For me, this was a fun read that satisfied my inner book-nerd and allowed me to enjoy a memoir at its most creative form.  I give this one five stars our of five stars.

THE CHRISTIAN ATHEST by Craig Groeschel: A Revew

Yes, the title sounds like an oxymoron, but it is really more of an exercise in finishing sentences. The subtitle is, “Believing in God But Living as if He Doesn’t Exist.” This “life- changing read” includes chapter  titles like:

When You Believe in God, but…

…don’t think He’s fair.

…still worry all the time.

…pursue happiness at any cost.

…trust more in money.

…don’t share your faith.

…not in His church.

This is a convicting read from a self-proclaimed recovering Christian atheist. The book attempts to help the reader move “toward an authentic God-honoring life.” Its relevance to current times and society makes it a very useful read to those hoping to grow their Christian walk.



After doing the Alphabet Soup, (Title Edition) Challenge during 2019, it s just too tempting to follow with the author version in 2020. So, Dollycas, count me in!

My first read of the new year/new decade was a book whose author’s name  started with an “S,” Sanchez, but that was before I started this challenge. I will be reviewing shopping.jpeg Daughter on PWR soon.

My first read of the 2020 Alphabet Soup Author’s Edition is Lara Avery’s YA novel, The Memory Book. Sammie Mc Coy has Niemann-Pick Type C disease, and she is trying to  record her memories before they leave her as she dies. Two love interests are present: Cooper, her neighbor who has “gone wrong” and is no longer a friend at the opening of the novel and Stuart, the dreamboat every girl wants, but for some reason is interested in Sammie.

The novel is Sammie’s journal directed at her future self “so she will never forget the most important parts of her life.” This story definitely appeals to John Green fans, including this blogger.







During my recent stint as a middle grades first round reader for Cybils, I  read many great books for kids in grades 5-8. The thing that impressed me most about them was how helpful they were for kids who were facing today’s world, dealing with issues I never even knew about growing up in the fifties.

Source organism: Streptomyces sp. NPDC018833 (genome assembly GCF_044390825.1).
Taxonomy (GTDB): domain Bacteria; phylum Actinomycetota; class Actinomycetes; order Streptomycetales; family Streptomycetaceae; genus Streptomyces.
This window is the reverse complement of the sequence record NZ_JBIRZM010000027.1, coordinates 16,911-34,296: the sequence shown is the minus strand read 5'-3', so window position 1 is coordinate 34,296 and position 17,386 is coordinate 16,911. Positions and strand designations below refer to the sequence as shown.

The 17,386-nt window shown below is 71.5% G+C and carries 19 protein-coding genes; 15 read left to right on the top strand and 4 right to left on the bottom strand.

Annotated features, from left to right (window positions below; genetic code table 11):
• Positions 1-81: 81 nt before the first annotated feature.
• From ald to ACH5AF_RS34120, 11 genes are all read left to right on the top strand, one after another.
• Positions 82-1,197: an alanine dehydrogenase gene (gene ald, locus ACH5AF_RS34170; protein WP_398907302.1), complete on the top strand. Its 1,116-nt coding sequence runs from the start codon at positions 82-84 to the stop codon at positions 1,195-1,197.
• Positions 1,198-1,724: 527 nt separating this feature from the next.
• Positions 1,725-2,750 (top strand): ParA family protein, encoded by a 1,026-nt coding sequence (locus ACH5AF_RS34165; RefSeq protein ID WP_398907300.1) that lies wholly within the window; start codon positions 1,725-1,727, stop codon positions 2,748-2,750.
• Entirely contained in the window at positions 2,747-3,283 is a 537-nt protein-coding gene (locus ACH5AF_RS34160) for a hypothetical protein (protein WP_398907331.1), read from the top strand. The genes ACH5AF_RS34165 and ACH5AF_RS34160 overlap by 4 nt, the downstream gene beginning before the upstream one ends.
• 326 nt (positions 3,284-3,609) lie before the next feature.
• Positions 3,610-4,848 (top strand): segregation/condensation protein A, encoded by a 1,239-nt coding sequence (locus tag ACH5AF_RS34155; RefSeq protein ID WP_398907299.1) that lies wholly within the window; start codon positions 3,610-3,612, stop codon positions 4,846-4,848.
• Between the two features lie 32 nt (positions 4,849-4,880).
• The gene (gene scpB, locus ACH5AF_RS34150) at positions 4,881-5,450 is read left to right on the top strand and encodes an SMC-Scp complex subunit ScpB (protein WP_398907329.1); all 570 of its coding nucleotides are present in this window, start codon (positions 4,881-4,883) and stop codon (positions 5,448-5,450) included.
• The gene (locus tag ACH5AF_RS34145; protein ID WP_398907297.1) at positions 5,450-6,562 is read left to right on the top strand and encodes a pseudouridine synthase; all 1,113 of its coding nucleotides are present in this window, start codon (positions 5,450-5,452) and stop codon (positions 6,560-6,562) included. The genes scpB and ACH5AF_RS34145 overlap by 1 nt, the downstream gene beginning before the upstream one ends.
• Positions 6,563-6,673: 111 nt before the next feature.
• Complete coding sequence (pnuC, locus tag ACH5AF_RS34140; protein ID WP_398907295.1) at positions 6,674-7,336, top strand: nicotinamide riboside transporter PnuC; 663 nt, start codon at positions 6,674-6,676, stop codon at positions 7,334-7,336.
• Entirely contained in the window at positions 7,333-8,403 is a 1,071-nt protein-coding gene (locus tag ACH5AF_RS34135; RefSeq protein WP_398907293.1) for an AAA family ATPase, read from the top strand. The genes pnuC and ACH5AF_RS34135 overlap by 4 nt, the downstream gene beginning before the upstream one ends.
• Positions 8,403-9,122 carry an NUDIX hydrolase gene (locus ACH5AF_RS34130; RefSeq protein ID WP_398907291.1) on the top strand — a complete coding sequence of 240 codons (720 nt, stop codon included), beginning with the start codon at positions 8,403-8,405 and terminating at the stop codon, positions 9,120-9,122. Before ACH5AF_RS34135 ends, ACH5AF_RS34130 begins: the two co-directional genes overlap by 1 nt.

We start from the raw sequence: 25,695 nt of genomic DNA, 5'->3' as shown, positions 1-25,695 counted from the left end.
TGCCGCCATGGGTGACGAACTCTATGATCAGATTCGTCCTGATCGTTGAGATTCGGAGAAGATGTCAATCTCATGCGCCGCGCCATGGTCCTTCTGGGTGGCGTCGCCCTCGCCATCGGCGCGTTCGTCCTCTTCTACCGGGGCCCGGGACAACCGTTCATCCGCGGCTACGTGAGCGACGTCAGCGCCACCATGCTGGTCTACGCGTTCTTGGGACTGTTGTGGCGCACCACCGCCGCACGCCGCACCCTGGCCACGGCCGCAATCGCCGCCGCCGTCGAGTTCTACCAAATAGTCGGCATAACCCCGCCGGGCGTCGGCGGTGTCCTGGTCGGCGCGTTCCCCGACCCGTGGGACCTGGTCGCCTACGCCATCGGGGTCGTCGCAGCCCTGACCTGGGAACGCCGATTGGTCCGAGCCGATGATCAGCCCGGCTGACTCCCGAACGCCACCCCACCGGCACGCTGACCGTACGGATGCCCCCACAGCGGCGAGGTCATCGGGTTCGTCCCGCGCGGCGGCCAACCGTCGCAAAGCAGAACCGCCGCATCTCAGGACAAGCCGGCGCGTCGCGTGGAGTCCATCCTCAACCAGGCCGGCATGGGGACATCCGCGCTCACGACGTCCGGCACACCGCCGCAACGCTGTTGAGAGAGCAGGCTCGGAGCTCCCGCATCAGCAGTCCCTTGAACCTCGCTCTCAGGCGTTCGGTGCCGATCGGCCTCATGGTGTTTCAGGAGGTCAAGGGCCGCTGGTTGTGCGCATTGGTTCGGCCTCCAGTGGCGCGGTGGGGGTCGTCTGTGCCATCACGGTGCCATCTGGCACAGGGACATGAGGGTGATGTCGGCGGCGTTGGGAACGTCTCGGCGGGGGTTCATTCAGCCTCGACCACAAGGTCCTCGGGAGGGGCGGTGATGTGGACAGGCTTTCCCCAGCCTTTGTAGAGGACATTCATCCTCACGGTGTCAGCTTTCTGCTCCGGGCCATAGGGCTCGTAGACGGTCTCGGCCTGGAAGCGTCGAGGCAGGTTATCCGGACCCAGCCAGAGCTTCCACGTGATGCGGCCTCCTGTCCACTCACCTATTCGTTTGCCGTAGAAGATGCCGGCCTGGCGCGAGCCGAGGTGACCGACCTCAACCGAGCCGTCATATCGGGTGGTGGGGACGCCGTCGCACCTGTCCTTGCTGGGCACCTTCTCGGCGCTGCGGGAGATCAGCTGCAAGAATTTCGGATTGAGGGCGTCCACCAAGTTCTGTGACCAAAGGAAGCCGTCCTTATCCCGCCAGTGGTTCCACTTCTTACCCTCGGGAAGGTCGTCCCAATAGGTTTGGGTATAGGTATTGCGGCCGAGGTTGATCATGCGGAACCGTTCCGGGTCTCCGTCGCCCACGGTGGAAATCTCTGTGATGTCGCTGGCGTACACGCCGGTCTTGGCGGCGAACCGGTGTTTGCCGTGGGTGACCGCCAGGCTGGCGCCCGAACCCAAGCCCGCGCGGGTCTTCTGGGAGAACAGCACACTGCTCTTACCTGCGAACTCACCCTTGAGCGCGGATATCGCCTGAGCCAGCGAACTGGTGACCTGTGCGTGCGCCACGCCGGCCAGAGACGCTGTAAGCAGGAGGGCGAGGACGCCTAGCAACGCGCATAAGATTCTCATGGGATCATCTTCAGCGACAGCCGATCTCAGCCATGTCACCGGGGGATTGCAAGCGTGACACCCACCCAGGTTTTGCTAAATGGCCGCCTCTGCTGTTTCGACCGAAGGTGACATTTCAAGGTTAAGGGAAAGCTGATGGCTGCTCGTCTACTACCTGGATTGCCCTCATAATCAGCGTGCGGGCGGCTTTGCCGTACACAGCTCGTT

Here are a few books that dealt with such issues:

Up for Air by Laurie Morrison depicts problems specific to eighth graders looking forward to high school and all of its changes and challenges. Because of her outstanding swimming abilities, the girl protagonist must face older teens’ problems when she is asked to swim with them on a city team. She has had her own issues with ADHD and focusing, but has been supported by her adoptive parents from the beginning. When her biological father once again enters her life, the problems and confusion she faces are overwhelming. Add to that the tension and excitement of the swimming matches, and you have a fine, page-turner for older middle-schoolers.

For somewhat younger kids, the 12 year old protagonist in Out of My Shell by Jenny Goebel is a sure bet. A common problem, divorcing parents, compound the anxiety of the young girl, who is passionately invested in saving sea turtles and saving her family as well.

For boys, Camp Average by Craig Battle deals with team spirit, competitive urges, and boys’ friendships. The lesson, “Losers can become winners,” is a major theme of this sports-directed, basketball-focused read.

Finally, a favorite of several of the first-round readers was Words on Fire by Jennifer A. Nielsen, a historical fiction novel aimed at middle schoolers.  Dealing with the time period when Lithuania was invaded by the Cossacks, we meet Audra, whose name means “storm.” She is a budding author who becomes involved with book smuggling when books are banned and burned. A well-drawn character, a passion for books, and adventure and perilous trips–what’s not to like in this kid’s novel that many parents would enjoy as well?

Until next Saturday, that’s it for kids’ books. Happy reading!